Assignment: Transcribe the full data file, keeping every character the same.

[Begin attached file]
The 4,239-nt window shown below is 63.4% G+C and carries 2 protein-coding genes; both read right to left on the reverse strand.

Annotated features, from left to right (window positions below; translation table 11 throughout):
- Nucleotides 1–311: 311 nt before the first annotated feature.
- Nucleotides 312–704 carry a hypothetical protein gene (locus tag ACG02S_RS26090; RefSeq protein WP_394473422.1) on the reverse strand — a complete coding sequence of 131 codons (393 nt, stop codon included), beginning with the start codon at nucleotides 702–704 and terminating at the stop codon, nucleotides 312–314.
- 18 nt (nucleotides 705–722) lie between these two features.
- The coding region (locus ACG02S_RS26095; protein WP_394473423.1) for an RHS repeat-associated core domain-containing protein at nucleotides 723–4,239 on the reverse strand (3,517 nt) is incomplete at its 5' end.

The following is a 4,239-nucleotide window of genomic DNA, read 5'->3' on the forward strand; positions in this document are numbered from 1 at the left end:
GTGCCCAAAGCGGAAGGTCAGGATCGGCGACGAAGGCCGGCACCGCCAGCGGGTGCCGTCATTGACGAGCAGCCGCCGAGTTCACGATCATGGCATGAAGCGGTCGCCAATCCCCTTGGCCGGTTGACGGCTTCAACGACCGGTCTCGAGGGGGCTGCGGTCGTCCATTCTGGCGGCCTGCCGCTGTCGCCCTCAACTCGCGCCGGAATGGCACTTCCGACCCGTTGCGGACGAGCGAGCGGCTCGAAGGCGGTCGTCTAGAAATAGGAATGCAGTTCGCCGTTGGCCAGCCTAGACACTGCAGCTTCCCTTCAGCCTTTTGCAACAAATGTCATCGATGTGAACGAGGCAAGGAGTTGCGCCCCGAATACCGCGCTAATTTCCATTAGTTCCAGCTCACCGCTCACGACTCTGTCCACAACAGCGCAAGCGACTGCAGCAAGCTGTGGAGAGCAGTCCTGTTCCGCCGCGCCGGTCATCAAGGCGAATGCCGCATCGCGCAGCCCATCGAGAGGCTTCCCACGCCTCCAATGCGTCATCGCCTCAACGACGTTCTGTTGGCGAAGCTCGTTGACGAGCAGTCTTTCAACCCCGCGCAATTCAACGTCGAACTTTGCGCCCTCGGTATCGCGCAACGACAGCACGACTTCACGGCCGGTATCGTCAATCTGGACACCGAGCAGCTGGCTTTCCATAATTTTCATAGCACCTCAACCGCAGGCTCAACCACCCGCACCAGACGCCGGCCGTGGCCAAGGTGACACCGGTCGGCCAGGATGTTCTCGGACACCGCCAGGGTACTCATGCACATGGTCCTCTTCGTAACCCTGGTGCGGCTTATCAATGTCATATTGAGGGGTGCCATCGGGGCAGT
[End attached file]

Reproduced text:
The 4,239-nt window shown below is 63.4% G+C and carries 2 protein-coding genes; both read right to left on the reverse strand.

Annotated features, from left to right (window positions below; translation table 11 throughout):
- Nucleotides 1–311: 311 nt before the first annotated feature.
- Nucleotides 312–704 carry a hypothetical protein gene (locus tag ACG02S_RS26090; RefSeq protein WP_394473422.1) on the reverse strand — a complete coding sequence of 131 codons (393 nt, stop codon included), beginning with the start codon at nucleotides 702–704 and terminating at the stop codon, nucleotides 312–314.
- 18 nt (nucleotides 705–722) lie between these two features.
- The coding region (locus ACG02S_RS26095; protein WP_394473423.1) for an RHS repeat-associated core domain-containing protein at nucleotides 723–4,239 on the reverse strand (3,517 nt) is incomplete at its 5' end.

The following is a 4,239-nucleotide window of genomic DNA, read 5'->3' on the forward strand; positions in this document are numbered from 1 at the left end:
GTGCCCAAAGCGGAAGGTCAGGATCGGCGACGAAGGCCGGCACCGCCAGCGGGTGCCGTCATTGACGAGCAGCCGCCGAGTTCACGATCATGGCATGAAGCGGTCGCCAATCCCCTTGGCCGGTTGACGGCTTCAACGACCGGTCTCGAGGGGGCTGCGGTCGTCCATTCTGGCGGCCTGCCGCTGTCGCCCTCAACTCGCGCCGGAATGGCACTTCCGACCCGTTGCGGACGAGCGAGCGGCTCGAAGGCGGTCGTCTAGAAATAGGAATGCAGTTCGCCGTTGGCCAGCCTAGACACTGCAGCTTCCCTTCAGCCTTTTGCAACAAATGTCATCGATGTGAACGAGGCAAGGAGTTGCGCCCCGAATACCGCGCTAATTTCCATTAGTTCCAGCTCACCGCTCACGACTCTGTCCACAACAGCGCAAGCGACTGCAGCAAGCTGTGGAGAGCAGTCCTGTTCCGCCGCGCCGGTCATCAAGGCGAATGCCGCATCGCGCAGCCCATCGAGAGGCTTCCCACGCCTCCAATGCGTCATCGCCTCAACGACGTTCTGTTGGCGAAGCTCGTTGACGAGCAGTCTTTCAACCCCGCGCAATTCAACGTCGAACTTTGCGCCCTCGGTATCGCGCAACGACAGCACGACTTCACGGCCGGTATCGTCAATCTGGACACCGAGCAGCTGGCTTTCCATAATTTTCATAGCACCTCAACCGCAGGCTCAACCACCCGCACCAGACGCCGGCCGTGGCCAAGGTGACACCGGTCGGCCAGGATGTTCTCGGACACCGCCAGGGTACTCATGCACATGGTCCTCTTCGTAACCCTGGTGCGGCTTATCAATGTCATATTGAGGGGTGCCATCGGGGCAGT